Chennai, 30 Jul 2020 19:24 IST
Updated: 31 Jul 2020 12:13 IST
Thankfully, the film is not serious and mostly works as a lighthearted take on rage and masculinity.
Towards the end of Venkatesh Maha’s Uma Maheswara Ugra Roopasya, there is a brief but important scene between a daughter and her mother. The daughter asks her mother if she thinks men are stupid. Nodding in agreement, the mother says their stupidity and rage know no bounds.
The entire film, a remake of the cherished Malayalam drama Maheshinte Prathikaaram (2016), is built on the notion of masculinity and rage. The film questions the very need for virility and the extent to which men can go to flaunt and celebrate it. For an industry (Telugu cinema) that thrives on the glorification of masculinity in the garb of heroism, here is a film that comes as a whiff of fresh air.
The story, set against the backdrop of the beautiful Araku valley, centres on an average guy, photographer Uma Maheswara Rao, played by the terrific Satya Dev, whose world revolves around his aged father, his childhood crush and his photo studio. When Mahesh is roughed up for no mistake of his in the town’s marketplace when he tries to stop a conflict, he swears not to put on his slippers again till he has avenged the beating.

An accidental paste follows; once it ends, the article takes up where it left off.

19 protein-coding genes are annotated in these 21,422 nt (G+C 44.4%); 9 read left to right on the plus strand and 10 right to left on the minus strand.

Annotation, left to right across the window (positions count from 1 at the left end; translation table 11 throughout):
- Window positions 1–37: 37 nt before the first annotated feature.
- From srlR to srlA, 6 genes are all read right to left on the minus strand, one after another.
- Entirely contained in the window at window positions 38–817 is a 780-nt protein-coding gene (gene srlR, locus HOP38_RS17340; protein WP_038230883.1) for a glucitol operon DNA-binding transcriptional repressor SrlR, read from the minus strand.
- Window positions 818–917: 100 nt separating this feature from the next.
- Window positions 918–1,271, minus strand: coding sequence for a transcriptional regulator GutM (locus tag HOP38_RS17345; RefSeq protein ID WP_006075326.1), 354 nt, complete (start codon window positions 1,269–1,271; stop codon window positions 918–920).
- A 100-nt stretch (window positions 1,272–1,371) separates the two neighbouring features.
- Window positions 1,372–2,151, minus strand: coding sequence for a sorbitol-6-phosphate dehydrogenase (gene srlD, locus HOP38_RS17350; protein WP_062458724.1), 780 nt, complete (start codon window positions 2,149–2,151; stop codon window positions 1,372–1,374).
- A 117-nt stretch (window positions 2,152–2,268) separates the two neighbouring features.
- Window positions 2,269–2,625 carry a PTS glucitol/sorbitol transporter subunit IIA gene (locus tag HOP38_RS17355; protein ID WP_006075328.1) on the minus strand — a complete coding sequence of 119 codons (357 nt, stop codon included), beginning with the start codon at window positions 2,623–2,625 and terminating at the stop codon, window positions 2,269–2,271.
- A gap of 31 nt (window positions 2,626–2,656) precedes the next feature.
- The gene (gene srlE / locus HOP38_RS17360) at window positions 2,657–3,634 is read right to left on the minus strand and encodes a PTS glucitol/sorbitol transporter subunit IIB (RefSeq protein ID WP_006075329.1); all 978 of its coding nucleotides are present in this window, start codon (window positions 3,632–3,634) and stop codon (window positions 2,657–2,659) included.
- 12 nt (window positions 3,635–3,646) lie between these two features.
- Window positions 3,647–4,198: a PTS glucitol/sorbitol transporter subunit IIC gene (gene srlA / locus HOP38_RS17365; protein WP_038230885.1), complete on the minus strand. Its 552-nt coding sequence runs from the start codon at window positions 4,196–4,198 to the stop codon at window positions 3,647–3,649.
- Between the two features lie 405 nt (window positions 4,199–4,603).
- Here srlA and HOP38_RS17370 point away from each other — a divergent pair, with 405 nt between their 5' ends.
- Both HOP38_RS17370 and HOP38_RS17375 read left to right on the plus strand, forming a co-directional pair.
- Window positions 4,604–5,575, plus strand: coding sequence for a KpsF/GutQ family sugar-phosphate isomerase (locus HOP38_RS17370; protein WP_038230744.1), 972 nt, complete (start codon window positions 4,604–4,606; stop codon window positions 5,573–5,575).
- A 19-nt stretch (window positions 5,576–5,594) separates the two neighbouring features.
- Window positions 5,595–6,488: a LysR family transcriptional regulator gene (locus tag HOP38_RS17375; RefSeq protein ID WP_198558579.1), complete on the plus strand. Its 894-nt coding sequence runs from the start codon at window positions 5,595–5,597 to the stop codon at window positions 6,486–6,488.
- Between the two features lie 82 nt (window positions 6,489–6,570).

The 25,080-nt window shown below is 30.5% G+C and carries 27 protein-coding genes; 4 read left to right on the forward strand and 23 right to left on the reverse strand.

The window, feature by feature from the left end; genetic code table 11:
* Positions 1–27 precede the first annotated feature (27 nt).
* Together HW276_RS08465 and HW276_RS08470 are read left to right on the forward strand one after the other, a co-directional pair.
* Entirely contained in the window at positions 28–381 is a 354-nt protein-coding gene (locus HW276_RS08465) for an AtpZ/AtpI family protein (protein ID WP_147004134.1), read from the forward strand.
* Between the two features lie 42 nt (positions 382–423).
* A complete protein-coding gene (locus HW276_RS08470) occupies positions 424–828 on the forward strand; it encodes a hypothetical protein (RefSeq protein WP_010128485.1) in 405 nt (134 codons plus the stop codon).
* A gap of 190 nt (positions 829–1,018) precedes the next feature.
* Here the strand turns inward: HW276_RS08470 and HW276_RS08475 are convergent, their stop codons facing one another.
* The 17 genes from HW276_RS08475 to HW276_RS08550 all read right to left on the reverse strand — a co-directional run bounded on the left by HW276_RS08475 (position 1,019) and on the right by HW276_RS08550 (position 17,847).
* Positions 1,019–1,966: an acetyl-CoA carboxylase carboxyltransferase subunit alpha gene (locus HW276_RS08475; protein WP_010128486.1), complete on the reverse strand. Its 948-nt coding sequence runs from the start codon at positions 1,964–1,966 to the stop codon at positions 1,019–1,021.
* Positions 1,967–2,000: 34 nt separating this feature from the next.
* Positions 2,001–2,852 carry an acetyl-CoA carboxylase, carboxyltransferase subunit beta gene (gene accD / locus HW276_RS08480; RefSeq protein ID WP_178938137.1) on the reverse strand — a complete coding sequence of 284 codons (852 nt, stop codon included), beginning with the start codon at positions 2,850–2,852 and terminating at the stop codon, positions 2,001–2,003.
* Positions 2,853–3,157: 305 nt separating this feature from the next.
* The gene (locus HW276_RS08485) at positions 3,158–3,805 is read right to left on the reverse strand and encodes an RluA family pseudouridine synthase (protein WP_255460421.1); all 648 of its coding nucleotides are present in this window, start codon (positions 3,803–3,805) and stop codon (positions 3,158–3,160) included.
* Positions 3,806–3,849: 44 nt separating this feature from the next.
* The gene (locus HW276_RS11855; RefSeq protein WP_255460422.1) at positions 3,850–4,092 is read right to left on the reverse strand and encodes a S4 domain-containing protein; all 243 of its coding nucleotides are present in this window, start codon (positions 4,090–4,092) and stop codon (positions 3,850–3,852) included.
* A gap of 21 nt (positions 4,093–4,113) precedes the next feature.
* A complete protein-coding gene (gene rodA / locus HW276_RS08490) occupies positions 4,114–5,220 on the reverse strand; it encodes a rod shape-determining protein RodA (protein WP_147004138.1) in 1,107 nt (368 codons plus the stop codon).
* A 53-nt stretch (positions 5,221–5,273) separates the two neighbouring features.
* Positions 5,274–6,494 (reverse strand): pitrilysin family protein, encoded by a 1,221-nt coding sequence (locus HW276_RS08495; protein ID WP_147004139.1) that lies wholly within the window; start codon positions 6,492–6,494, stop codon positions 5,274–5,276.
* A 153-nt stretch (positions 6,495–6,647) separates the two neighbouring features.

For a story that’s about a common man’s revenge, the film is thankfully not serious and mostly works as a lighthearted take on rage and masculinity. Though a remake, Uma Maheswara Ugra Roopasya has its own charm and works beautifully because it adapts the story to the rural Telugu setting quite convincingly.
It is aided well by the good performances from the supporting cast, especially the likes of veteran Naresh (who is unbelievably good) and others like Suhas and newbie Roopa Koduvayur.
Satya Dev, who has been consistently good of late, is a solid match to Fahadh Faasil in the Malayalam original, and though you are reminded of Fahadh's mannerisms in a few scenes, Satya still manages to make his character unique in his own way. One may argue as much as one wants about the film being a remake, but one can’t complain about Satya Dev’s effortlessly good performance.
Having made a solid impression with his award-winning first film C/o Kancharapalem (2018), it was slightly disappointing when it was announced that Venkatesh Maha’s second film would be a remake. But the young filmmaker makes a big impression again with Uma Maheswara Ugra Roopasya, and proves that he has better understanding of the rural setting that most of his contemporaries in cinema.
There is something beautiful about the way Maha uses the setting in his films to elevate the viewing experience. If it was Kancharapalem in his first film, it is Araku in Uma Maheswara Ugra Roopasya.
Netflix is now streaming Uma Maheswara Ugra Roopasya.
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